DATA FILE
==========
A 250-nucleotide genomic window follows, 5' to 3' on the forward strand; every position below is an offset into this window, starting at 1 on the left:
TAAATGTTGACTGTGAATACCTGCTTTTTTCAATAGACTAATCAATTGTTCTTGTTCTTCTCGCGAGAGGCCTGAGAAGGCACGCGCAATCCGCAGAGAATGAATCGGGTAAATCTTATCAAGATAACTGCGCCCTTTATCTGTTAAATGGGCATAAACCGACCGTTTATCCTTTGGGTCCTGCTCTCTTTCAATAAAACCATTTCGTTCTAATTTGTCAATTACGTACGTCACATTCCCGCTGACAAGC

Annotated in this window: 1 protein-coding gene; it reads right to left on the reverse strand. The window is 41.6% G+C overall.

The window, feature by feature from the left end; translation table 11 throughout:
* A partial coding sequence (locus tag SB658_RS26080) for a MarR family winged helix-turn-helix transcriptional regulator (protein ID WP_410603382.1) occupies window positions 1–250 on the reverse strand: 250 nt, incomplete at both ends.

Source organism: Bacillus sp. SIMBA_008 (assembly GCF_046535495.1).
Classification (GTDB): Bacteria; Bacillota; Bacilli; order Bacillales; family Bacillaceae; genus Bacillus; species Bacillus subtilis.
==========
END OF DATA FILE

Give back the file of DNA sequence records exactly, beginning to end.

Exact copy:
A 250-nucleotide genomic window follows, 5' to 3' on the forward strand; every position below is an offset into this window, starting at 1 on the left:
TAAATGTTGACTGTGAATACCTGCTTTTTTCAATAGACTAATCAATTGTTCTTGTTCTTCTCGCGAGAGGCCTGAGAAGGCACGCGCAATCCGCAGAGAATGAATCGGGTAAATCTTATCAAGATAACTGCGCCCTTTATCTGTTAAATGGGCATAAACCGACCGTTTATCCTTTGGGTCCTGCTCTCTTTCAATAAAACCATTTCGTTCTAATTTGTCAATTACGTACGTCACATTCCCGCTGACAAGC

Annotated in this window: 1 protein-coding gene; it reads right to left on the reverse strand. The window is 41.6% G+C overall.

The window, feature by feature from the left end; translation table 11 throughout:
* A partial coding sequence (locus tag SB658_RS26080) for a MarR family winged helix-turn-helix transcriptional regulator (protein ID WP_410603382.1) occupies window positions 1–250 on the reverse strand: 250 nt, incomplete at both ends.

Source organism: Bacillus sp. SIMBA_008 (assembly GCF_046535495.1).
Classification (GTDB): Bacteria; Bacillota; Bacilli; order Bacillales; family Bacillaceae; genus Bacillus; species Bacillus subtilis.